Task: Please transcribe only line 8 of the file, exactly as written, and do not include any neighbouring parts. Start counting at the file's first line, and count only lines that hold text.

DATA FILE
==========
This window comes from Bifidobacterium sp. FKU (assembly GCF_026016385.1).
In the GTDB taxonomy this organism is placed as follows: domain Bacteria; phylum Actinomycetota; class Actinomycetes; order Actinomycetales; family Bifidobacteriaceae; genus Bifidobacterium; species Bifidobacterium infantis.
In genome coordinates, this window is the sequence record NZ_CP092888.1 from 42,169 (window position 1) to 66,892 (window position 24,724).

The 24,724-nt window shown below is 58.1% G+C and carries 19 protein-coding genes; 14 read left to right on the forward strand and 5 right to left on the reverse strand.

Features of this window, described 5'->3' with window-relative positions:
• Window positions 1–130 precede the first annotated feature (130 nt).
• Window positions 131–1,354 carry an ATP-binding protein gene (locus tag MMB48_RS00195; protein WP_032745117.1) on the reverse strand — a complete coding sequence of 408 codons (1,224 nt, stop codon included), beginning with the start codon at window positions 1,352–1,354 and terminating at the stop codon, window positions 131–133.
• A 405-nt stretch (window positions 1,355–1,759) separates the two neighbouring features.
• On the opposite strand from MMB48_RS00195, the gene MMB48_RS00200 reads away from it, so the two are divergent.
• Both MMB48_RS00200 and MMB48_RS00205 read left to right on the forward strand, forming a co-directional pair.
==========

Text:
• A 405-nt stretch (window positions 1,355–1,759) separates the two neighbouring features.